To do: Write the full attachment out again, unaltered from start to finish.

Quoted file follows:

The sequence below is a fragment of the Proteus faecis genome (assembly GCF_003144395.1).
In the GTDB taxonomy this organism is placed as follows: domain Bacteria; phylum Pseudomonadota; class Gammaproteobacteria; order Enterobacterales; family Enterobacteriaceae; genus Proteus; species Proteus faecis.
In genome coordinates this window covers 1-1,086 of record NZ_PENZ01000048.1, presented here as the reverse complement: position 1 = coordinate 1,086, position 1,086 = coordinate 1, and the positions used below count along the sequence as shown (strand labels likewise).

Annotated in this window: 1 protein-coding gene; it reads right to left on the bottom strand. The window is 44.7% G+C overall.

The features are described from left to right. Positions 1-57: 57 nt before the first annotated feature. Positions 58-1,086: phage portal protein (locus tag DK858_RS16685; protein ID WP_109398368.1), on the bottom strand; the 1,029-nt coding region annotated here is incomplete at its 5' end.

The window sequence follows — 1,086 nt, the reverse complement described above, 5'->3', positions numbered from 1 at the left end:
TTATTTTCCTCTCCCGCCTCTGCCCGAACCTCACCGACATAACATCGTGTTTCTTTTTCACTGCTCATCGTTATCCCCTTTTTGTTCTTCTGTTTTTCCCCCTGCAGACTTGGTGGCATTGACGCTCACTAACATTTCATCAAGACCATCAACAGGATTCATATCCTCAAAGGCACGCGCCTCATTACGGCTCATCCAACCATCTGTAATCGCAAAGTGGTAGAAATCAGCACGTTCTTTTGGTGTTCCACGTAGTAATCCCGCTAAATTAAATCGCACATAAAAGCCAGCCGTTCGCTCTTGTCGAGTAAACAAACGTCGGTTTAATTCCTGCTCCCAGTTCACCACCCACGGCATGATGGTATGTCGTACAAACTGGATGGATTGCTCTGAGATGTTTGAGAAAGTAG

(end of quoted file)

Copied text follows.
The sequence below is a fragment of the Proteus faecis genome (assembly GCF_003144395.1).
In the GTDB taxonomy this organism is placed as follows: domain Bacteria; phylum Pseudomonadota; class Gammaproteobacteria; order Enterobacterales; family Enterobacteriaceae; genus Proteus; species Proteus faecis.
In genome coordinates this window covers 1-1,086 of record NZ_PENZ01000048.1, presented here as the reverse complement: position 1 = coordinate 1,086, position 1,086 = coordinate 1, and the positions used below count along the sequence as shown (strand labels likewise).

Annotated in this window: 1 protein-coding gene; it reads right to left on the bottom strand. The window is 44.7% G+C overall.

The features are described from left to right. Positions 1-57: 57 nt before the first annotated feature. Positions 58-1,086: phage portal protein (locus tag DK858_RS16685; protein ID WP_109398368.1), on the bottom strand; the 1,029-nt coding region annotated here is incomplete at its 5' end.

The window sequence follows — 1,086 nt, the reverse complement described above, 5'->3', positions numbered from 1 at the left end:
TTATTTTCCTCTCCCGCCTCTGCCCGAACCTCACCGACATAACATCGTGTTTCTTTTTCACTGCTCATCGTTATCCCCTTTTTGTTCTTCTGTTTTTCCCCCTGCAGACTTGGTGGCATTGACGCTCACTAACATTTCATCAAGACCATCAACAGGATTCATATCCTCAAAGGCACGCGCCTCATTACGGCTCATCCAACCATCTGTAATCGCAAAGTGGTAGAAATCAGCACGTTCTTTTGGTGTTCCACGTAGTAATCCCGCTAAATTAAATCGCACATAAAAGCCAGCCGTTCGCTCTTGTCGAGTAAACAAACGTCGGTTTAATTCCTGCTCCCAGTTCACCACCCACGGCATGATGGTATGTCGTACAAACTGGATGGATTGCTCTGAGATGTTTGAGAAAGTAG